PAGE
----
Top House Republicans are asking Attorney General Jeff Sessions to end an Obama-era Justice Department program that has ensnared firearms dealers and other legitimate merchants while attempting to cut off credit to sham businesses.
House Judiciary Committee Chairman Bob Goodlatte and the other GOP lawmakers said in an Aug. 10 letter that they want the department and related federal agencies to formally “repudiate” Operation Choke Point guidelines. The program attempted to discourage banks from offering financial services to “high risk” customers but was accused of unfairly going after legal businesses including firearms dealers.
"Operation Choke Point was an Obama Administration initiative that destroyed legitimate businesses to which that Administration was ideologically opposed (e.g., firearms dealers) by intimidating financial institutions into denying banking services to those businesses," they wrote. "The damage from this initiative lingers, and [we] request that you take immediate corrective action."
The lawmakers say the roughly six-year-old program led to “abuses” by financial regulators. They are calling for formal policy statements from the Justice Department, the Federal Reserve Board and the Office of the Comptroller of the Currency to end such practices.
“Financial institutions should be given explicit assurance that they may serve these unfairly targeted industries just like any other legitimate businesses,” the letter states. “Institutions should also be encouraged to restore long-standing relationships with lawful, targeted industries.”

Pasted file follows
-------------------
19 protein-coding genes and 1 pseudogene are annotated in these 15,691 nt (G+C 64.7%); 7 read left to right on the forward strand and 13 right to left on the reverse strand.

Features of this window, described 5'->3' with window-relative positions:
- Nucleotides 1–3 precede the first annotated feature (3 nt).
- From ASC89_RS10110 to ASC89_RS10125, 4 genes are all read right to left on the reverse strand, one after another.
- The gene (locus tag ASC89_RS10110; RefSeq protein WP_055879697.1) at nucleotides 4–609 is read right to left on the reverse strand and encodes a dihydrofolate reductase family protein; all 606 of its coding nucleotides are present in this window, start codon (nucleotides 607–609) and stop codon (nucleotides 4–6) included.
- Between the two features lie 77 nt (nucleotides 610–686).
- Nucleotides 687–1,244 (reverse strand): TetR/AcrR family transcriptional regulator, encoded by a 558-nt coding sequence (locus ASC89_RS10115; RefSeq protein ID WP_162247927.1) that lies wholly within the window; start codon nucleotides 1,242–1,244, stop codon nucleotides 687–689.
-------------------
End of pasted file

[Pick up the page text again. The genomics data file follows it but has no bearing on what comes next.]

The letter was signed by five House members including Goodlatte, of Virginia; Texas Rep. Jeb Hensarling, chairman of the chamber’s Financial Services Committee; and California Rep. Darrell Issa, former chairman of the House Committee on Oversight and Government Affairs.
The Justice Department did not respond immediately Monday to questions about whether federal officials will act on the request.
The letter also states Obama administration attorneys, over the course of six months in 2013, issued as many as 60 administrative subpoenas to banks doing business with gun-related entities including payday lenders.
In addition, the Federal Deposit Insurance Corp. and the Comptroller of the Currency flagged some of the businesses as “High Risk Merchants/Activities,” which hurt their ability to borrow money, the lawmakers said in the letter.
They acknowledged that the FDIC has taken some corrective measures, including a 2015 recommendation that banks “judge customer relationships on a case-by-case basis rather than declining to provide banking services to entire categories of customers.”
The lawmakers say the FDIC also ended its “high risk” list but never retracted its assertion that the industries listed are particularly high-risk.
The letter follows a June 22 House Judiciary Committee meeting with some of those apparently targeted under the program -- including gun dealers and payday lenders as well as amusement game owners.
“They all had similar stories of longstanding banking relationships suddenly terminated without any evidence of heightened risk or wrongdoing,” the letter said. “A firearms manufacturer who had been in business over 40 years, described that he held accounts at over twenty financial institutions and within a short period of time all were terminated.”